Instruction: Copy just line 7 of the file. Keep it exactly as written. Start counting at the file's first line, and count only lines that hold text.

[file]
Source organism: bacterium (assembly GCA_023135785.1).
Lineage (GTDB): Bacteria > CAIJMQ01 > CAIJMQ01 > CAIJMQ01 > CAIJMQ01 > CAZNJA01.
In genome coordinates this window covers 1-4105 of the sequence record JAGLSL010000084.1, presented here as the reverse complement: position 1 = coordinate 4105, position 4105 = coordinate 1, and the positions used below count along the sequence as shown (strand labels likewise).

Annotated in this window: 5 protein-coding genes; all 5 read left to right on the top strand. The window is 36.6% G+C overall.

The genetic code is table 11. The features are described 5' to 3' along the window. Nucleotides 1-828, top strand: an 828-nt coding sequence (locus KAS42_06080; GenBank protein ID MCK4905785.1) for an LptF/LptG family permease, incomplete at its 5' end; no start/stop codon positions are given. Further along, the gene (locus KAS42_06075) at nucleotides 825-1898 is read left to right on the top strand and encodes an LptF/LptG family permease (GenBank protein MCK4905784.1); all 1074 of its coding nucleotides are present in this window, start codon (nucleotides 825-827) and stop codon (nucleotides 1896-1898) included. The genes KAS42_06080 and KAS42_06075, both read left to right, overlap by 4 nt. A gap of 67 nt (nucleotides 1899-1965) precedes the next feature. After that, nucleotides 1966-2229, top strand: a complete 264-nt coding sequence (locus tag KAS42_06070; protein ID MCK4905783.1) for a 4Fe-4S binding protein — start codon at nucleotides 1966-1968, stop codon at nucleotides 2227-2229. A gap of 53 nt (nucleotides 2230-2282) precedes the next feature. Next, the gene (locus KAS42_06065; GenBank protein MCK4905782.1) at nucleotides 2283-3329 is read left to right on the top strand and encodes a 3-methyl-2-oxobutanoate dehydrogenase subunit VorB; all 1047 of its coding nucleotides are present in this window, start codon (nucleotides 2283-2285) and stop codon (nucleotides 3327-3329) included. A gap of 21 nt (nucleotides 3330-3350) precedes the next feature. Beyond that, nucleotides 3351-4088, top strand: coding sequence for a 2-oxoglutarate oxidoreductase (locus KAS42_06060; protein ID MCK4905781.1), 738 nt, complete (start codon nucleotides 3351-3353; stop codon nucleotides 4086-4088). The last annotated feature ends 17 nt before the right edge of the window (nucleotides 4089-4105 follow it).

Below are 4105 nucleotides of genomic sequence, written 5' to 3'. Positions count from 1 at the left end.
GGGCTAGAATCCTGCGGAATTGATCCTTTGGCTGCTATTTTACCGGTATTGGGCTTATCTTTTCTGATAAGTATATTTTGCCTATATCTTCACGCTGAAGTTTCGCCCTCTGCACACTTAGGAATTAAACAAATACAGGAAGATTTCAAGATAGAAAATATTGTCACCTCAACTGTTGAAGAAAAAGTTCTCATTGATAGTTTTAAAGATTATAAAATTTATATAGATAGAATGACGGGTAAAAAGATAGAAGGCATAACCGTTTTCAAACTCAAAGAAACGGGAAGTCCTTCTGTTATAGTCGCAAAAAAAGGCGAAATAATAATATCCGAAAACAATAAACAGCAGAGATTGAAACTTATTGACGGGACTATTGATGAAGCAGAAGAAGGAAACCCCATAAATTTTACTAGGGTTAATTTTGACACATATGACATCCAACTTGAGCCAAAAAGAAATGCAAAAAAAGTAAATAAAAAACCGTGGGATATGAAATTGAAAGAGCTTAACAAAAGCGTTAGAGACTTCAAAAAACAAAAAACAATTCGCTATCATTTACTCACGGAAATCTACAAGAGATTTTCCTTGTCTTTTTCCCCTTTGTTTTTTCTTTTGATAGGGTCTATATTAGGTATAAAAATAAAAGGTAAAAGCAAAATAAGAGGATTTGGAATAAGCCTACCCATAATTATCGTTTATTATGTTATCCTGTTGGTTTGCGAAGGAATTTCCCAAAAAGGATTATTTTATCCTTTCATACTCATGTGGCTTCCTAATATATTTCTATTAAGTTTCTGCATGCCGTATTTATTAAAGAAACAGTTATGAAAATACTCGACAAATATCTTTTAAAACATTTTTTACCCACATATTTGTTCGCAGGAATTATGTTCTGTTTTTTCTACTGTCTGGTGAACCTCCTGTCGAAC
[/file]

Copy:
GGGCTAGAATCCTGCGGAATTGATCCTTTGGCTGCTATTTTACCGGTATTGGGCTTATCTTTTCTGATAAGTATATTTTGCCTATATCTTCACGCTGAAGTTTCGCCCTCTGCACACTTAGGAATTAAACAAATACAGGAAGATTTCAAGATAGAAAATATTGTCACCTCAACTGTTGAAGAAAAAGTTCTCATTGATAGTTTTAAAGATTATAAAATTTATATAGATAGAATGACGGGTAAAAAGATAGAAGGCATAACCGTTTTCAAACTCAAAGAAACGGGAAGTCCTTCTGTTATAGTCGCAAAAAAAGGCGAAATAATAATATCCGAAAACAATAAACAGCAGAGATTGAAACTTATTGACGGGACTATTGATGAAGCAGAAGAAGGAAACCCCATAAATTTTACTAGGGTTAATTTTGACACATATGACATCCAACTTGAGCCAAAAAGAAATGCAAAAAAAGTAAATAAAAAACCGTGGGATATGAAATTGAAAGAGCTTAACAAAAGCGTTAGAGACTTCAAAAAACAAAAAACAATTCGCTATCATTTACTCACGGAAATCTACAAGAGATTTTCCTTGTCTTTTTCCCCTTTGTTTTTTCTTTTGATAGGGTCTATATTAGGTATAAAAATAAAAGGTAAAAGCAAAATAAGAGGATTTGGAATAAGCCTACCCATAATTATCGTTTATTATGTTATCCTGTTGGTTTGCGAAGGAATTTCCCAAAAAGGATTATTTTATCCTTTCATACTCATGTGGCTTCCTAATATATTTCTATTAAGTTTCTGCATGCCGTATTTATTAAAGAAACAGTTATGAAAATACTCGACAAATATCTTTTAAAACATTTTTTACCCACATATTTGTTCGCAGGAATTATGTTCTGTTTTTTCTACTGTCTGGTGAACCTCCTGTCGAAC